100 percent web-based: Whether a project is developed on premise or on the cloud, developers should feel no difference in working on either. A cloud-ready integration platform should not limit its capability to facilitating integrations between applications. The objective is to create a middleware that supports application development as well as integration between tools—the way platform as a service works.

Open messaging models: Though XML is the preferred format of messaging in any ESB model, users may still need to use Cobol Copybooks, JSON, flat files, streams, Java objects, binary, and file attachments for message queuing and publishing or subscribing. The graphical data mapper of an ESB product should be open to all kinds of data.

Support for long-running business processes: Transforming a significant volume of data through a service bus as a large number of individual messages is often problematic. Ideally, BPEL and BPMN technologies are used to implement stateful business processes. However, a good ESB solution must support this for stateless message flow.

Process management across tools: Not all ALM tools have their own process-mapping capabilities. However, it is of utmost importance that a developer can view how an event occurring in one tool triggers the process diagram, which in turn modifies the status of the other related artifacts in other connected tools. An integration platform that includes workflow management can automatically generate tasks for users based on their roles, availabilities, and the required plan of actions.

When to Use ESB and When Not To

As said earlier, an ESB is not a product, it is an architectural concept. If the technology is not chosen for the right reasons or the concept does not fit in the application requirements, it may turn into an architect’s dream but a developer’s nightmare. An ESB should not be treated as a beautifying element in your development CV.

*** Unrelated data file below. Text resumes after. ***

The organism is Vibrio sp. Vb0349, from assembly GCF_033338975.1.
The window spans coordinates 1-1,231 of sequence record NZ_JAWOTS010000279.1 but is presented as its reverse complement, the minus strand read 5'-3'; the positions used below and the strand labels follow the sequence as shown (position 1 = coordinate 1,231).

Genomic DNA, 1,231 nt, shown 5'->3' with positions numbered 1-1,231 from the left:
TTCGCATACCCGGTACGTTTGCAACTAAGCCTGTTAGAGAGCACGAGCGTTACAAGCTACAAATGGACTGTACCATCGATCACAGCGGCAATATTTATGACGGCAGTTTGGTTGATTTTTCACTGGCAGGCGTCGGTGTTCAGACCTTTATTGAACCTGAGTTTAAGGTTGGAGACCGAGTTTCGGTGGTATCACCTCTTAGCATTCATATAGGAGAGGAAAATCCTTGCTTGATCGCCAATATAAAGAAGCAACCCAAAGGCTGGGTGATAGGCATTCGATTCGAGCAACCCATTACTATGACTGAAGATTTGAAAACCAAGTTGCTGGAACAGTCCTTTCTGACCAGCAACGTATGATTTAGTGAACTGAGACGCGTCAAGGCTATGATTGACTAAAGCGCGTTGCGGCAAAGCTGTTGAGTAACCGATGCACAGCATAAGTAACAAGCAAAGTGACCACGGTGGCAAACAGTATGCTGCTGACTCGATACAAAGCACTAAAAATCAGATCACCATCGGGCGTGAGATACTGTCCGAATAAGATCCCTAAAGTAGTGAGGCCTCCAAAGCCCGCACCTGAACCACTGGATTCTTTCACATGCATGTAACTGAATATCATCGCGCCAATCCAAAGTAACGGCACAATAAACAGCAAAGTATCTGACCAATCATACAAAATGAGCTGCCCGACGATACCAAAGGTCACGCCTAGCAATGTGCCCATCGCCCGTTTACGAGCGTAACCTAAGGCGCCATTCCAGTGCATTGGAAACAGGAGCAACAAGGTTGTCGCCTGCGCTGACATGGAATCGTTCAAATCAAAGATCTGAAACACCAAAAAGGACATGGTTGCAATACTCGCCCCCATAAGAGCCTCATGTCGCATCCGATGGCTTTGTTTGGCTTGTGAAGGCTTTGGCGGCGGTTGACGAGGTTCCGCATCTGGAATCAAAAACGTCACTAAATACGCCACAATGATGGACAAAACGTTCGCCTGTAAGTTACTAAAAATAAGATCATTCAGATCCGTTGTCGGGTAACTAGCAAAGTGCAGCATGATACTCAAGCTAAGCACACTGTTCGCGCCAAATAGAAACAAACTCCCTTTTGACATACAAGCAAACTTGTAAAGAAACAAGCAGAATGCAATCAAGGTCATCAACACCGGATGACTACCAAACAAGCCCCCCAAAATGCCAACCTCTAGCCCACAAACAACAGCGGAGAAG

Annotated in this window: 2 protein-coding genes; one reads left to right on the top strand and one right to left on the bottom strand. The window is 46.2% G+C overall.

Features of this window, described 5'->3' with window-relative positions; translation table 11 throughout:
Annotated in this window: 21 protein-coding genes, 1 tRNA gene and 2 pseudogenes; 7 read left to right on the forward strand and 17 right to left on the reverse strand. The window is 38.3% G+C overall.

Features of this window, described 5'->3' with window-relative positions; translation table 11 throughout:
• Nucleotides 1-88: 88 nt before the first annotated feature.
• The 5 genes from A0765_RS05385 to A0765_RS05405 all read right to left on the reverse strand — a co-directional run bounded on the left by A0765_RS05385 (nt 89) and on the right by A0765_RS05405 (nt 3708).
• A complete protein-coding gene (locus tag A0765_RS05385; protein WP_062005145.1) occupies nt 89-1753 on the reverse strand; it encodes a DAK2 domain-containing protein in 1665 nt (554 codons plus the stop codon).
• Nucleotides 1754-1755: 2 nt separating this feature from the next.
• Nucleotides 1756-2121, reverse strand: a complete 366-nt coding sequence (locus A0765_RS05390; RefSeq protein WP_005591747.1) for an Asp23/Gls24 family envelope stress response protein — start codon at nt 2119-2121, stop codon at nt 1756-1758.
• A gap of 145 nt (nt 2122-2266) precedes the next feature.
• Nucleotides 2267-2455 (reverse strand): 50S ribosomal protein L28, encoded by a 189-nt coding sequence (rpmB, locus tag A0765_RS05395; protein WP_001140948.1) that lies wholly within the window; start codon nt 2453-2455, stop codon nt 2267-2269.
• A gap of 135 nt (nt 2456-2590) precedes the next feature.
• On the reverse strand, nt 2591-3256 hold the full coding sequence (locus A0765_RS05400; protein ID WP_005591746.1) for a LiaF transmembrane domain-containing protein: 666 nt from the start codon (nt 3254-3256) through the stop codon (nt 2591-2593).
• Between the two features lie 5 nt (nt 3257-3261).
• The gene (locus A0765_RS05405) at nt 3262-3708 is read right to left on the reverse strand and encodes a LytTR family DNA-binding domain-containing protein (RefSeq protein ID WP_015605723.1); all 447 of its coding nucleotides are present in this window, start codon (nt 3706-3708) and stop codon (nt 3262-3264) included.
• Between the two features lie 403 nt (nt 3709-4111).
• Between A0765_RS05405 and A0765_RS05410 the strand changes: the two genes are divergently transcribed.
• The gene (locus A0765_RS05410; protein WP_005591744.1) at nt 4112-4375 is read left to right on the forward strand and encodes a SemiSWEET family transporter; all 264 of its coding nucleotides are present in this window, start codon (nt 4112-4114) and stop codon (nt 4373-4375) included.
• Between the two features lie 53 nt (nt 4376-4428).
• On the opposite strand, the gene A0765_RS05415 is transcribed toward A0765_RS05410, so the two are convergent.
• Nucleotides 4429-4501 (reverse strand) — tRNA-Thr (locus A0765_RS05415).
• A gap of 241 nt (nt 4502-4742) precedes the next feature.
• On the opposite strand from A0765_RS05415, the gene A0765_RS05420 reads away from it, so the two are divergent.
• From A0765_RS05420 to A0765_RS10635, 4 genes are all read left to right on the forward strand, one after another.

Here is what you need to understand as the basic requirements.

An ESB is worthwhile only if you integrate three or more applications in a distributed environment. If you cannot do this, then a simple point-to-point integration between two applications may be more cost-effective. An ESB makes sense if your project requires services from external stakeholders over which you do not have any direct control. This helps you monitor the service-level agreements that external service providers guarantee you. If you are using a single communication protocol such as HTTP, Web Services, or JMS, investing an ESB does not make sense. However, it is rare that different tools use the same protocol for messaging. ESB architecture helps if message-routing capability is a necessity for a particular project that spans across different tools. The ESB model is a good fit if there is a need to publish services to be used by other applications. In such a case, you can avoid handcrafted code by using plug-in and plug-out ESB systems.

Scalability is another important and decisive factor for comparison between ESB and point-to-point integration solution. Because scalability requirements change quite often in an organization, it is ideal to take advantage of scale-up and scale-down features in an ESB-based integration solution.

These are some of the guidelines to reap the benefits of middleware integration technology. Business users may follow them depending on how they want this technology to satisfy their application integration needs. A few consultations with integration vendors may help you come to a conclusion.